The Participatory Museum: Creating Dialogue through Participation

The modern museum is consistently looking for new ways to enhance the visitor experience, especially understanding why people visit a museum, what draws them there, and how to get them to return. In her book, The Participatory Museum, Nina Simon discusses the methods by which participation can be used to create more meaningful experiences for visitors, viewing them as “cultural participants” instead of “passive consumers.” One big idea Simon focuses on is the fact that “visitors construct their own meaning from cultural experiences,” since at the crux of it all, visitors are the core of the museum experience, and can offer a unique perspective to museum programs, if given the opportunity.

Simon suggests ways that a museum can enable visitors to “construct their own experiences” by adopting a “me-to-we” design concept in order to “enhance interactions with others.” So, museums can start moving beyond the visitor’s personal experience by expanding the range of opportunities for social engagement by harnessing collective information. This is done through the Network Effect “which translates individual actions into community benefits” in three steps:

  1. Individuals have personalized interactions
  2. An internal algorithm makes connections among the individuals
  3. The networked content is displayed or provided back to the individuals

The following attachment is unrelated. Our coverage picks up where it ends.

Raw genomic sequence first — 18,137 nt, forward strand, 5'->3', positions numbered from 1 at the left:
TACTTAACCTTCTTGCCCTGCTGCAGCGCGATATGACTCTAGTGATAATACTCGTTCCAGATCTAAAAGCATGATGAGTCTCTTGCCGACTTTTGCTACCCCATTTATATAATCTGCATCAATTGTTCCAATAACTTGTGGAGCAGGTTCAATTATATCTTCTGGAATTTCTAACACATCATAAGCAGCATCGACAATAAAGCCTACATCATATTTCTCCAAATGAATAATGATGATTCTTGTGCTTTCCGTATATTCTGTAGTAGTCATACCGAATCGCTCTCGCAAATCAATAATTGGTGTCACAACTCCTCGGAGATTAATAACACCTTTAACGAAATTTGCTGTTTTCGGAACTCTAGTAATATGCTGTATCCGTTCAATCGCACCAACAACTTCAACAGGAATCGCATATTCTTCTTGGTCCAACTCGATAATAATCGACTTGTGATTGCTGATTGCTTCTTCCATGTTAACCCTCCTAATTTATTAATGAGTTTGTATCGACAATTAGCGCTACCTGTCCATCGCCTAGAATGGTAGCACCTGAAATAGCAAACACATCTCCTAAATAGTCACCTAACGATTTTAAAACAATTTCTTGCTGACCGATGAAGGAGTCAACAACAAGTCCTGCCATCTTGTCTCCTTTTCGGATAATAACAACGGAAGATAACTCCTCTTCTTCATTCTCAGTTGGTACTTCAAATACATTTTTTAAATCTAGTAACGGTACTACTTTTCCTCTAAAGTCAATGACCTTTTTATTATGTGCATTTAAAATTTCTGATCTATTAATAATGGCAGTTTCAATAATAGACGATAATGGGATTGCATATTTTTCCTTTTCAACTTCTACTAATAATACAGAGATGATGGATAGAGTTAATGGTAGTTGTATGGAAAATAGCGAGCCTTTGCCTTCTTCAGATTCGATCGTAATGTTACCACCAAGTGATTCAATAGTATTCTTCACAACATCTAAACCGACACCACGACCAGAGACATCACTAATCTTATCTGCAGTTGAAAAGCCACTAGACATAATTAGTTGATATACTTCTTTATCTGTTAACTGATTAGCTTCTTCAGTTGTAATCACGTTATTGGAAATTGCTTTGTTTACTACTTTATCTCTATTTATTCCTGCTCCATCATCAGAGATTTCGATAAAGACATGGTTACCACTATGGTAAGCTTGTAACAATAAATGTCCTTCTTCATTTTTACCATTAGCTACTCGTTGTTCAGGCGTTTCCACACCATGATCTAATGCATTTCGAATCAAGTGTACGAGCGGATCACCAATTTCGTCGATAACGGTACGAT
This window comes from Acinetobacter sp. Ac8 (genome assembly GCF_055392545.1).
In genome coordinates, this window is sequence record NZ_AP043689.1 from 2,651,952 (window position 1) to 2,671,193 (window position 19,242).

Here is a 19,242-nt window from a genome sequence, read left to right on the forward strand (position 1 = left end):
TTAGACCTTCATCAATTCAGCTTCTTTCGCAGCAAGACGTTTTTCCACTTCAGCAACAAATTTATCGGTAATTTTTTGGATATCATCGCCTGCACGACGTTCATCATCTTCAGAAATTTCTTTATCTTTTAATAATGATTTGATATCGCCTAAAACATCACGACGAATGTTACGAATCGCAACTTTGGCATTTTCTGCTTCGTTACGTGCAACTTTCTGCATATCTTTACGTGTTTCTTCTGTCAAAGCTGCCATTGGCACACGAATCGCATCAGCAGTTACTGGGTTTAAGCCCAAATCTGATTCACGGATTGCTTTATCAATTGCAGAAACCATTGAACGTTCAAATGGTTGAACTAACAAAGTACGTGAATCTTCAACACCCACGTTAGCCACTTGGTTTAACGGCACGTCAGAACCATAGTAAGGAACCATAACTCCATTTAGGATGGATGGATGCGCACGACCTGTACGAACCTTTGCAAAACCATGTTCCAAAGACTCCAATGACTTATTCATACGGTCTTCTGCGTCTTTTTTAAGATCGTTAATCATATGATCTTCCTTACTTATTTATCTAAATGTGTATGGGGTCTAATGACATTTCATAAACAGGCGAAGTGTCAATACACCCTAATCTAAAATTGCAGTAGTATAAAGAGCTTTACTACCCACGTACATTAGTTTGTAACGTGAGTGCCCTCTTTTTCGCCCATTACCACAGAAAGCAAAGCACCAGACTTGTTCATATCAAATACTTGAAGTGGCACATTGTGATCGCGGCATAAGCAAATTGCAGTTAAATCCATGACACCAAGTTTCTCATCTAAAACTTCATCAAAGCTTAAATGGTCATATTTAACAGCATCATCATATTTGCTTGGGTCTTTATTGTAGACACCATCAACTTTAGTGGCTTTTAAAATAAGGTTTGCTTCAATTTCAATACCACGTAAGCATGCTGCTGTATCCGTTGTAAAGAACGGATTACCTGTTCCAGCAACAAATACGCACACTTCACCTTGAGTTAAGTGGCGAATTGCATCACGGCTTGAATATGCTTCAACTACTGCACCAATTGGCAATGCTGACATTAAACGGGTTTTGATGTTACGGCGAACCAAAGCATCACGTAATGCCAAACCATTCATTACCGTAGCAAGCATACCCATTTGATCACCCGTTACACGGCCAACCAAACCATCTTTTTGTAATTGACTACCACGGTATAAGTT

The Stages of Social Participation

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The “me-to-we” design concept allows museums to engage visitors in activities and dialogue with each other, so they feel like they are contributing and developing a deeper understanding of the overall exhibit theme. This design allows visitors to own their experience, since they get to choose which role they play during their experience, the listener or the contributor. This design also takes some weight off of staff to guide and manage participation. The museum staff cannot be everywhere but visitors’ interactions with content can enable them to enhance each other’s experiences via connecting socially around content. While people of the twenty-first century will eventually become bored with participation, they will never tire of having the opportunity to talk and share their opinions on relevant topics.